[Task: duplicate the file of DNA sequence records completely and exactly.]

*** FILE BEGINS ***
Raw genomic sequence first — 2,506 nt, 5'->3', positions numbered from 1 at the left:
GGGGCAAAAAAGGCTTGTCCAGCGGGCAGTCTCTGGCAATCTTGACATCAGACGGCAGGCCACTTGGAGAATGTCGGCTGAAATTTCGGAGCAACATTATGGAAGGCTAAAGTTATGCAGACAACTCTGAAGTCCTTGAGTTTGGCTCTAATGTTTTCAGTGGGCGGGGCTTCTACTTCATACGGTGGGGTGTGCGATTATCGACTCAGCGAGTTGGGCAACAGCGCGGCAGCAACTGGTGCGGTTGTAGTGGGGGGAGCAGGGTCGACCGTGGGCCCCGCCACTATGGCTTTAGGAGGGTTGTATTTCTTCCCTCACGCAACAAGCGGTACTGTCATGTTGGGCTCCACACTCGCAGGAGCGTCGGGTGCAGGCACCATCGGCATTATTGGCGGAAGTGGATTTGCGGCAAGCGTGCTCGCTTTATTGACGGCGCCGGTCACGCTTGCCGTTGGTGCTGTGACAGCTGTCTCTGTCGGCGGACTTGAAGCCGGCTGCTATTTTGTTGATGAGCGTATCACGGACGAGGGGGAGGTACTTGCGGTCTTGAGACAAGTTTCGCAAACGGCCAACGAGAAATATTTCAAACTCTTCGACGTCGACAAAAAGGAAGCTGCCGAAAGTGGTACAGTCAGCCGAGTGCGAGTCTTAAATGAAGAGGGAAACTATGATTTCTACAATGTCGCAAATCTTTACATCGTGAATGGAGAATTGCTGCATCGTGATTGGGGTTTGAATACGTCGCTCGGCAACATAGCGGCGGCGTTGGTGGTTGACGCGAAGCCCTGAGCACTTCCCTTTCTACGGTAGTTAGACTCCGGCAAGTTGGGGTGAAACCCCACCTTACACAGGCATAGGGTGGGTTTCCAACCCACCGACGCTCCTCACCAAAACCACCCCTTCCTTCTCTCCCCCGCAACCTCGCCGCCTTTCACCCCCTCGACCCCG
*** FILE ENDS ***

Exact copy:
Raw genomic sequence first — 2,506 nt, 5'->3', positions numbered from 1 at the left:
GGGGCAAAAAAGGCTTGTCCAGCGGGCAGTCTCTGGCAATCTTGACATCAGACGGCAGGCCACTTGGAGAATGTCGGCTGAAATTTCGGAGCAACATTATGGAAGGCTAAAGTTATGCAGACAACTCTGAAGTCCTTGAGTTTGGCTCTAATGTTTTCAGTGGGCGGGGCTTCTACTTCATACGGTGGGGTGTGCGATTATCGACTCAGCGAGTTGGGCAACAGCGCGGCAGCAACTGGTGCGGTTGTAGTGGGGGGAGCAGGGTCGACCGTGGGCCCCGCCACTATGGCTTTAGGAGGGTTGTATTTCTTCCCTCACGCAACAAGCGGTACTGTCATGTTGGGCTCCACACTCGCAGGAGCGTCGGGTGCAGGCACCATCGGCATTATTGGCGGAAGTGGATTTGCGGCAAGCGTGCTCGCTTTATTGACGGCGCCGGTCACGCTTGCCGTTGGTGCTGTGACAGCTGTCTCTGTCGGCGGACTTGAAGCCGGCTGCTATTTTGTTGATGAGCGTATCACGGACGAGGGGGAGGTACTTGCGGTCTTGAGACAAGTTTCGCAAACGGCCAACGAGAAATATTTCAAACTCTTCGACGTCGACAAAAAGGAAGCTGCCGAAAGTGGTACAGTCAGCCGAGTGCGAGTCTTAAATGAAGAGGGAAACTATGATTTCTACAATGTCGCAAATCTTTACATCGTGAATGGAGAATTGCTGCATCGTGATTGGGGTTTGAATACGTCGCTCGGCAACATAGCGGCGGCGTTGGTGGTTGACGCGAAGCCCTGAGCACTTCCCTTTCTACGGTAGTTAGACTCCGGCAAGTTGGGGTGAAACCCCACCTTACACAGGCATAGGGTGGGTTTCCAACCCACCGACGCTCCTCACCAAAACCACCCCTTCCTTCTCTCCCCCGCAACCTCGCCGCCTTTCACCCCCTCGACCCCG